History of Rap; Salovesh; Reconstruction Cuisine; Light Bulb=Idea

Bapopik at AOL.COM Bapopik at AOL.COM
Mon Dec 6 02:23:07 UTC 2004

SATURDAY: Docks, at Third Avenue and East 41st Street (a short walk from  the
New York Public Library). It's a big place that's known for its seafood. I
played it safe ordering $20 fish & chips ($25 with tax and tip). You can get
better fish & chips in a pub for less. But Docks is a nice  place.
SUNDAY: Westside Cottage II, 690 Ninth Avenue, at 46th Street. Food critics
will never rave about places like this, but it's a bright, clean Chinese place
 where I had delicious sesame tofu for under $10.

MIKE SALOVESH--I just called him at that phone number. I begged him to come
back to ADS-L, told him that "Windy City" might finally make the Chicago
Tribune  this week, and wished him happy holidays.

HISTORY OF RAP--The New York Daily News has a feature called "Big Town
Songbook." In today's Sunday Daily News, pg. 47 (it's probably on the web also),
is "The History of Rap in the City, part one of six," by music/culture writer
David Hinckley. The first article is about Kool Herc, the DJ who came before
Afrika Bambaataa and Grandmaster Flash.

Sunday New York Post, 5 December 2004, pg. 108, cols. 1-2:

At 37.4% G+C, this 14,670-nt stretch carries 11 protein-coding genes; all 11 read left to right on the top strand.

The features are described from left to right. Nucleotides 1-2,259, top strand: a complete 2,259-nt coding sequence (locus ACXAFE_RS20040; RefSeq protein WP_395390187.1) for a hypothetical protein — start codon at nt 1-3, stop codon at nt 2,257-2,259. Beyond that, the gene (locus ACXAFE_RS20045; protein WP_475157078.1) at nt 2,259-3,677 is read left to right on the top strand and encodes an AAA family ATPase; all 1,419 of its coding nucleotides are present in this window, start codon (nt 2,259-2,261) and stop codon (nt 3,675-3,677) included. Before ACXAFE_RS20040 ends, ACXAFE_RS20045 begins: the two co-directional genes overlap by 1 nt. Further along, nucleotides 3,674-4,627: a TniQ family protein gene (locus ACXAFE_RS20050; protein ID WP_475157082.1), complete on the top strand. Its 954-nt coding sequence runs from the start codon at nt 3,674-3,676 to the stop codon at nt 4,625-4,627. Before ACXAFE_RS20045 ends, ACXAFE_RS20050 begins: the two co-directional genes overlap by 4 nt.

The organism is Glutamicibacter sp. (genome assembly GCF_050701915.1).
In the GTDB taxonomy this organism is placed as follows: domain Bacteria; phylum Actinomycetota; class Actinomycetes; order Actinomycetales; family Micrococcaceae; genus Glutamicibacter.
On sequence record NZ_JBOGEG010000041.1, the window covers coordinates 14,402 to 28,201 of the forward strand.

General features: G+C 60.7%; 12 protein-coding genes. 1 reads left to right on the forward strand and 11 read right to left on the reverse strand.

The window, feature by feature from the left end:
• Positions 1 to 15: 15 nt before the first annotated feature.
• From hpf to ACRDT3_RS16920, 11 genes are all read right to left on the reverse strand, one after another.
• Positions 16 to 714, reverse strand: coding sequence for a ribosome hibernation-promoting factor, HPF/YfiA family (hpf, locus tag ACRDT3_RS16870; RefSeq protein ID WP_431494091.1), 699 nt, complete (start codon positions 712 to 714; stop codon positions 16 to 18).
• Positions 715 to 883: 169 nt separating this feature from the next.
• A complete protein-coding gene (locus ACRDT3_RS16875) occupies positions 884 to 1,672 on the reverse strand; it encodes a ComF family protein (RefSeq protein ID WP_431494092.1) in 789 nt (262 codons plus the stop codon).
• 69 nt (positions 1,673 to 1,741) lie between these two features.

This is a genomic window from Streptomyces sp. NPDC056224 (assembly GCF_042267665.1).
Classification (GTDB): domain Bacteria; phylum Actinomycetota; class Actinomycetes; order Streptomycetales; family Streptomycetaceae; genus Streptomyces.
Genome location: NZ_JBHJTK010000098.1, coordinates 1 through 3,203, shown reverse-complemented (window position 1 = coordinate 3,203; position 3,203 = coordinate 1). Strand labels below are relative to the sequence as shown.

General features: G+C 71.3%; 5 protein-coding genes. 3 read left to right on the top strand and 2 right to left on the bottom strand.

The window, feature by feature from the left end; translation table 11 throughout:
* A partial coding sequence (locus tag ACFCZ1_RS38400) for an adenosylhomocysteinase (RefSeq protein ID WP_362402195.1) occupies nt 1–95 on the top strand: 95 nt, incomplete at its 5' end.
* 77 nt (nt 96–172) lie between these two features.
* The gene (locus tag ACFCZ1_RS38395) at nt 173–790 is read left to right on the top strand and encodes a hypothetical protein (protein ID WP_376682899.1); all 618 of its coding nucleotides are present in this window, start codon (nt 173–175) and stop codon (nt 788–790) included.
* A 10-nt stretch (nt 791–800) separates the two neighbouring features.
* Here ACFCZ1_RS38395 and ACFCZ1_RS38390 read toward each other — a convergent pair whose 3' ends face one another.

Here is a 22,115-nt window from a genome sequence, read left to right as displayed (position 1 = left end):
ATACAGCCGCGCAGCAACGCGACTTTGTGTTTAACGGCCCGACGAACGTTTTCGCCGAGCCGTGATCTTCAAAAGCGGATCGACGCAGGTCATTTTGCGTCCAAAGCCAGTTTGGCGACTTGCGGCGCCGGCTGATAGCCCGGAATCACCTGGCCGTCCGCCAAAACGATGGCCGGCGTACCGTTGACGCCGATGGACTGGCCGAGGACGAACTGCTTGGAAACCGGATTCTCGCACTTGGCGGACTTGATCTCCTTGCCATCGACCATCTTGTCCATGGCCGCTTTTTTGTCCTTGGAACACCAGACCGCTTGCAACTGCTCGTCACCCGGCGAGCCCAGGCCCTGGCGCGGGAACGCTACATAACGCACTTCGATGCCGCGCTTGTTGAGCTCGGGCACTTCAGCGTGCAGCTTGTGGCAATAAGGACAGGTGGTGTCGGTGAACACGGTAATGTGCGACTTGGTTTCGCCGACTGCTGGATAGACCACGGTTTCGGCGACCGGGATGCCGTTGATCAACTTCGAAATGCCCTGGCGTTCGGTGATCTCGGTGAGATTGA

Just opened
928 Broadway
(212) 475-3000
(...) The menu features "reconstruction cuisine"--Japanese ingredients
expressed through French technique. This translates to somewhat strange dishes
like terrine of foie gras with teriyaki chicken (no, this is not a typo), goat
cheese cutlets wrapped in hijiki (see previous parenthetical), fluke with sea
urchin and tomato confit, and tofu blanc mange. Even sushi comes in the form
of  a terrine.
(Google has only one hit for "reconstruction cuisine," and it looks like
past Civil War Reconstruction--ed.)

LIGHT BULB=IDEA--It's hard to record this concept, even with newspaper
digitization. A light bulb over someone's head represents an idea. I found it in
panel three of the comic BUSTER GATES, THE CRASHER...By Monicker, NEW YORK SUN,
 12 March 1926, pg. 40.

NEW YORK AMERICAN, 27 March 1926, pg. 17+:
THE game, as everyone now knows, was the Garden's big drawing card of the
Winter. The professionals were followed by the college teams, and they, too,
drew big crowds. Now Mr. Rickard and his Garden associates are talking of
putting their own Garden team into the professional league next season, in
addition to the present team.

No "Tex's Rangers"!

NEW YORK HERALD TRIBUNE, 22 March 1926, pg. 17. There's an article about  the
Madison Square Garden hockey team, then the New York Americans, playing the
Portland Rosebuds. Right above that is a BRIGGS cartoon, titled DAYS OF  REAL
SPORT. Kids pull a small wagon/cart that reads "RANGER."

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